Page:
Jack Taylor is walking the delicate edge of a sobriety he doesn't trust when his phone rings. He's in debt to a Galway tough named Bill Cassell, what the locals call a hard man. Bill did Jack a big favor a while back; the trouble is, he never lets a favor go unreturned.Jack is amazed when Cassell simply asks him to track down a woman, w either dead or very old, who long ago helped his mother escape from the torious Magdalen laundry, where young wayward girls were imprisoned and abused. Jack doesn't like the odds of finding the woman, but counts himself lucky that the task is at least on the right side of the law. Until he spends a few days spinning his wheels and is dragged in front of Cassell for a quick reminder of his priorities. Bill's goons do a little spinning of their own, playing a game of Russian roulette a little too close to the back of Jack's head. It's only blind luck and the mercy of a god he longer trusts that land Jack back on the street rather than face down in a cellar with a bullet in his skull. He's got one chance to stay alive: find this woman.Unfortunately, he can't escape his own curiosity, and an unnerving hunch quickly turns into a solid fact: just who Jack's looking for, and why, aren't nearly what they seem.The Magdalen Martyrs, the third Galway-set vel by Edgar, Barry, and Macavity finalist and Shamus Award-winner Ken Bruen, is a gripping, dazzling story that takes the Jack Taylor series to explosive new heights of suspense.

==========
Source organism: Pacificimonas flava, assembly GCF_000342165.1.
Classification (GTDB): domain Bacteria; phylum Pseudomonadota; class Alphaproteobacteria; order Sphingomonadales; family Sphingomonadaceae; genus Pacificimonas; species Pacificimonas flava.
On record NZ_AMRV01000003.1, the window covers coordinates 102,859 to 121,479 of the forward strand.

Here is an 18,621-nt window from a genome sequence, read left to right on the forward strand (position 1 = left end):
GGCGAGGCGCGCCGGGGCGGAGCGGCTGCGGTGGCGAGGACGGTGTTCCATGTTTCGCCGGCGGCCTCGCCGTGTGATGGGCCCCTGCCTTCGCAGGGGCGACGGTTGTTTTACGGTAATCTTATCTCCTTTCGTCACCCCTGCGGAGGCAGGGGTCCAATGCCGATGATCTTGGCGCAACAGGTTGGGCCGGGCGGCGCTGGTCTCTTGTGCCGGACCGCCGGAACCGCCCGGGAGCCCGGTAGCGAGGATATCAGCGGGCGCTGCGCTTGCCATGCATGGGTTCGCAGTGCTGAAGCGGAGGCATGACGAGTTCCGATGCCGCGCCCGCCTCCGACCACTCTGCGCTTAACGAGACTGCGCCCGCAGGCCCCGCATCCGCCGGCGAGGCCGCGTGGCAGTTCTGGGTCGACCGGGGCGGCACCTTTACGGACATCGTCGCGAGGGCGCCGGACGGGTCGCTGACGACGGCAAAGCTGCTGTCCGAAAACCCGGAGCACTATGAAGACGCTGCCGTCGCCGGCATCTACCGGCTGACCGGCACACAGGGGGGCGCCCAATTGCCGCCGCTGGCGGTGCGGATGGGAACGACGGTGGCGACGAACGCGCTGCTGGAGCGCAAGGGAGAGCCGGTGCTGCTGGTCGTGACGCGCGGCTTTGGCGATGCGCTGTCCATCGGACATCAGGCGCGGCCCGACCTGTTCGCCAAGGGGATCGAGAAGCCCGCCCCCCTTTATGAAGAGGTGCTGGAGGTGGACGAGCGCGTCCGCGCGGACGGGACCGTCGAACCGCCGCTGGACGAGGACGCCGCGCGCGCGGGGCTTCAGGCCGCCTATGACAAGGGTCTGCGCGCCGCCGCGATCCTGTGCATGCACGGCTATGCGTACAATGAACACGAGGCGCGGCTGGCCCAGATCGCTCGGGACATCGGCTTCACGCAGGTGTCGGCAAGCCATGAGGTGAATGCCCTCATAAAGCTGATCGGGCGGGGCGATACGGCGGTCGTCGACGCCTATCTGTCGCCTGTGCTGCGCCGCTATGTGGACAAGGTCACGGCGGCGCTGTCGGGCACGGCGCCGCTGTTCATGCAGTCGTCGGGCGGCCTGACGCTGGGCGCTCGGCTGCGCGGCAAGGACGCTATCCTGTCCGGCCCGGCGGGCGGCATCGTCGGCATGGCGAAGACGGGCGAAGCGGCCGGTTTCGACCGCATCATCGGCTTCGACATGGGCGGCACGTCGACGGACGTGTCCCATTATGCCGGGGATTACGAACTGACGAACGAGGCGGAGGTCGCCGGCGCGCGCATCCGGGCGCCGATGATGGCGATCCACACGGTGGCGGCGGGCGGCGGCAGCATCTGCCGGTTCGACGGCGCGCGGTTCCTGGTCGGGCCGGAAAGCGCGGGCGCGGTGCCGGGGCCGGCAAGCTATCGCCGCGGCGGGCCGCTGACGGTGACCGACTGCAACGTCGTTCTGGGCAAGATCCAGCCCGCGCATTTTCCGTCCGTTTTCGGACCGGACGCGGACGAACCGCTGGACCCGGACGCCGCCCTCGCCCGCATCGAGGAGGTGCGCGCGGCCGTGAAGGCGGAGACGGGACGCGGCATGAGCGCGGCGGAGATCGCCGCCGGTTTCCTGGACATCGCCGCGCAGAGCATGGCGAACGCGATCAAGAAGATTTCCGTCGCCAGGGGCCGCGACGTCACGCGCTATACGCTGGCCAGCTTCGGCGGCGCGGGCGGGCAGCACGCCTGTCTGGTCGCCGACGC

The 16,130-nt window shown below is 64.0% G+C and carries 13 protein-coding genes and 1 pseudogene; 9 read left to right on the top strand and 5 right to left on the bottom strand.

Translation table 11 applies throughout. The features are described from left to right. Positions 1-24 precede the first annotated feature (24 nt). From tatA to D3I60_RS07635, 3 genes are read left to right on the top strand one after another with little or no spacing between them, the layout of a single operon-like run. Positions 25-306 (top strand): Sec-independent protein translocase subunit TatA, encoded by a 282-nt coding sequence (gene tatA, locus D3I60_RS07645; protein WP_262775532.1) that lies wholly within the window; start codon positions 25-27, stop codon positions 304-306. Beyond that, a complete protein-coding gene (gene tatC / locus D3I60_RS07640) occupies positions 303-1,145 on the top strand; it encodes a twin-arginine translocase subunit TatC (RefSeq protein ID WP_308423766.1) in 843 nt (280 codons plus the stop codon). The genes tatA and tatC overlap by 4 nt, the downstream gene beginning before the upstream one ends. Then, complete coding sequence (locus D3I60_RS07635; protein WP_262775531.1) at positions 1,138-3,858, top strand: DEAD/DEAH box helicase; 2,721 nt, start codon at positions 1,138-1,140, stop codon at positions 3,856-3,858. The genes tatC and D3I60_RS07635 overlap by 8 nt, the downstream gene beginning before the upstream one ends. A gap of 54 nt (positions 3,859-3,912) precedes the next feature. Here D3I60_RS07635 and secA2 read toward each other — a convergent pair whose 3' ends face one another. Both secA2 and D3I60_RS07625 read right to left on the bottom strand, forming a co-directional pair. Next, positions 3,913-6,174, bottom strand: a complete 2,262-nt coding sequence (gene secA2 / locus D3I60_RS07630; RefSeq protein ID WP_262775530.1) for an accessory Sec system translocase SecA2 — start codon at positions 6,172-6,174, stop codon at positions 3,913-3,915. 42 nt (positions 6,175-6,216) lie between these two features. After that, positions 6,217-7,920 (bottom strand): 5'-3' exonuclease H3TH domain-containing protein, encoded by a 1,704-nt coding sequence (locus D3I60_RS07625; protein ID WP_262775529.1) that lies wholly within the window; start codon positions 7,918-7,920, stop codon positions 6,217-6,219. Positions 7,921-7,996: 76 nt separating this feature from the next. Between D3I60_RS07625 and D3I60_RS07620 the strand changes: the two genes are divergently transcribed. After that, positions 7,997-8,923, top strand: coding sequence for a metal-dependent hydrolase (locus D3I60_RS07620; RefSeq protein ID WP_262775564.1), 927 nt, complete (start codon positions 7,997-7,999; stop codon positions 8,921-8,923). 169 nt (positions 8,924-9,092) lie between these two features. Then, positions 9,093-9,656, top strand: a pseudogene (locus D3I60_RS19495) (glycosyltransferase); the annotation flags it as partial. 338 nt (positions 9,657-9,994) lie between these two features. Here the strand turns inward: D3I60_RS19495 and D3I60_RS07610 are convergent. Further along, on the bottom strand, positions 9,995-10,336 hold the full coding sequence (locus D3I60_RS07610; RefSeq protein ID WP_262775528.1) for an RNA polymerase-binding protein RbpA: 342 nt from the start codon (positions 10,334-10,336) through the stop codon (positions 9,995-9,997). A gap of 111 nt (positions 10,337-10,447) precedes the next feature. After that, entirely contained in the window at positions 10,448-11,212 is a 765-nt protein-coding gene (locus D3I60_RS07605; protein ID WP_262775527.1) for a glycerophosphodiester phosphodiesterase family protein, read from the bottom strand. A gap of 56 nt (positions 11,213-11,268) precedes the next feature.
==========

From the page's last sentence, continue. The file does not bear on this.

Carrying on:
Ken Bruen has been a finalist for the Edgar and Anthony Awards, and has won a Macavity Award, a Barry Award, and two Shamus Awards for the Jack Taylor series. He is also the author of the Inspector Brant series. Several of Bruen's novels have been adapted for the screen: The first six Jack Taylor novels were adapted into a television series starring Iain Glen; Blitz was adapted into a movie starring Jason Statham; and London Boulevard was adapted into a film starring Colin Farrell and Keira Knightley. Bruen lives in Galway, Ireland.